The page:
|Cultural origins||2009, Washington, D.C.|
Moombahton (//, MOOM-bə-ton) is a fusion genre of house music and reggaeton that was created by American DJ and producer Dave Nada in Washington, D.C., in 2009. Nada coined the name as a portmanteau of "Moombah" (a track by Surinamese house DJ Chuckie and Dutch producer/DJ Silvio Ecomo) and reggaeton (itself a neologism combining reggae with the Spanish suffix -ton, signifying big).
Identifying characteristics of moombahton include a thick and spread-out bass line, dramatic builds, and a two-step pulse with quick drum fills. Occasionally moombahton includes rave music synthesizers and acappella rap samples. Musically, moombahton mixes the rhythmic origins of Dutch house or house music, the slow tempo of reggaeton, usually between 100 and 128 beats per minute (BPM), accompanied by percussions from reggaeton.
Moombahton was created by Dave Nada in late 2009 while DJing his cousin's high school cut party in Washington, D.C.. He blended the house and club music which he had planned to play with the reggaeton and bachata the guests were previously listening to by slowing down Afrojack's remix of Silvio Ecomo and Chuckie's song "Moombah!" from 128 BPM to 108 BPM, to create the basis of the genre.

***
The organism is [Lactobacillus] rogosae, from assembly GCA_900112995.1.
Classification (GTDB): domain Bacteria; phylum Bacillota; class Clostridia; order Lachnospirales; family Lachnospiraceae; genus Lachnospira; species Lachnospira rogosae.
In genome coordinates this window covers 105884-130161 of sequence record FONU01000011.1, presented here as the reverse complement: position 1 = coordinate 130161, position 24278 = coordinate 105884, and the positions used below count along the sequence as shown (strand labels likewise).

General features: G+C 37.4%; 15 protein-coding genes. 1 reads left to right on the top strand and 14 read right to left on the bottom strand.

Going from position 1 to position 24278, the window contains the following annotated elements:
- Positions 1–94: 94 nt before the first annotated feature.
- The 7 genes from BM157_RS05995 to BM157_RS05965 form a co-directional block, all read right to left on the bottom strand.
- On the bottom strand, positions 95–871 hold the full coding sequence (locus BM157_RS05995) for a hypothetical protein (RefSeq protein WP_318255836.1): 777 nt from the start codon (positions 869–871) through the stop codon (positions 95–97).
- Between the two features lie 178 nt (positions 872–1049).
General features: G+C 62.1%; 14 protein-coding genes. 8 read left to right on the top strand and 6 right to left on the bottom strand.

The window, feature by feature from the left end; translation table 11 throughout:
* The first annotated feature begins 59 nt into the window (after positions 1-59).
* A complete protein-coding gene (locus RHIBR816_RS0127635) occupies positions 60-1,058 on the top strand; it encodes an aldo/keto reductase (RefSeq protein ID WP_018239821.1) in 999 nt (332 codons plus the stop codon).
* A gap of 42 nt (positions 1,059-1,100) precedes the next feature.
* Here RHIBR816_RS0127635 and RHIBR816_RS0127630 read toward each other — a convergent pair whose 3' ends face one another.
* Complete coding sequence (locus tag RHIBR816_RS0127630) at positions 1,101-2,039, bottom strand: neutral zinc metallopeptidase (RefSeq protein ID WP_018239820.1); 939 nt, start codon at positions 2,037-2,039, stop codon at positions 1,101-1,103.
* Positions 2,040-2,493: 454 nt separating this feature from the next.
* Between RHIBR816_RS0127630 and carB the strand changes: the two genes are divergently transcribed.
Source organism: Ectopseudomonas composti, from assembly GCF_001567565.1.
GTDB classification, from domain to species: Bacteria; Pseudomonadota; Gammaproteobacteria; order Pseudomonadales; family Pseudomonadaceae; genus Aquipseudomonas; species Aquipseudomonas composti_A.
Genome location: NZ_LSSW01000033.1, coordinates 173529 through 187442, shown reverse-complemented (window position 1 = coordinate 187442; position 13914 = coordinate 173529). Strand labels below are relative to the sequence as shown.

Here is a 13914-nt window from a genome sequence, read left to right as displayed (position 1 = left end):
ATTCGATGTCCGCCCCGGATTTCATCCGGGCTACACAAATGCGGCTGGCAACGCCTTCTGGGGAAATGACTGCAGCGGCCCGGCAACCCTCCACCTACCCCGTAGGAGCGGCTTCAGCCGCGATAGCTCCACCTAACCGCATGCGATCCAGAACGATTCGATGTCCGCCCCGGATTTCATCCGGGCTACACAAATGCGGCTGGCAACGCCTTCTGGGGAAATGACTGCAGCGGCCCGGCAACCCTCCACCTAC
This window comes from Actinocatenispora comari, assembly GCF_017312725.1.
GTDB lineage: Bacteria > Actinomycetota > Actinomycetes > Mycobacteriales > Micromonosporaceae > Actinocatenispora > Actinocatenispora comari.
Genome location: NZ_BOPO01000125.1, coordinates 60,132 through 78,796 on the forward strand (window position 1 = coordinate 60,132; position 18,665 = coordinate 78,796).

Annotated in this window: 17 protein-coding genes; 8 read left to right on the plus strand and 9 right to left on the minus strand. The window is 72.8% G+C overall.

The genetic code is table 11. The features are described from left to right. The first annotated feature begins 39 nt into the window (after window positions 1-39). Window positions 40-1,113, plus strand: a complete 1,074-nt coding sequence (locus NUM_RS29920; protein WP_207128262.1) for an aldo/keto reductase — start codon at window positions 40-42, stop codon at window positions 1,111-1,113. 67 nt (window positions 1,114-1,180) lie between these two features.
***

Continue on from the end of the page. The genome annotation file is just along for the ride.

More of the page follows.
«... I tried to slow down my house songs, I put the Afrojack remix of "Moombah" by Silvio Ecomo and DJ Chuckie at 108 BPM, and the people went crazy. I did the same with Sidney Samson's "Riverside", and it was a delirium. I understood that I would have to record these editions as soon as possible.»
Between late 2009 and early 2010, Nada worked on a five track extended play of moombahton tracks that was released in March 2010, with the support of the DJ Ayres and the DJ Tittsworth at T&A Records.
Moombahcore is a subgenre of moombahton with dubstep influences, also incorporating elements of gabber, breakcore, and techstep. Moombahcore fused dubstep drums and moombahton tempo (100-115 BPM), also has elements like wobble bass, FM synth, distorted basslines, and complex percussion patterns.
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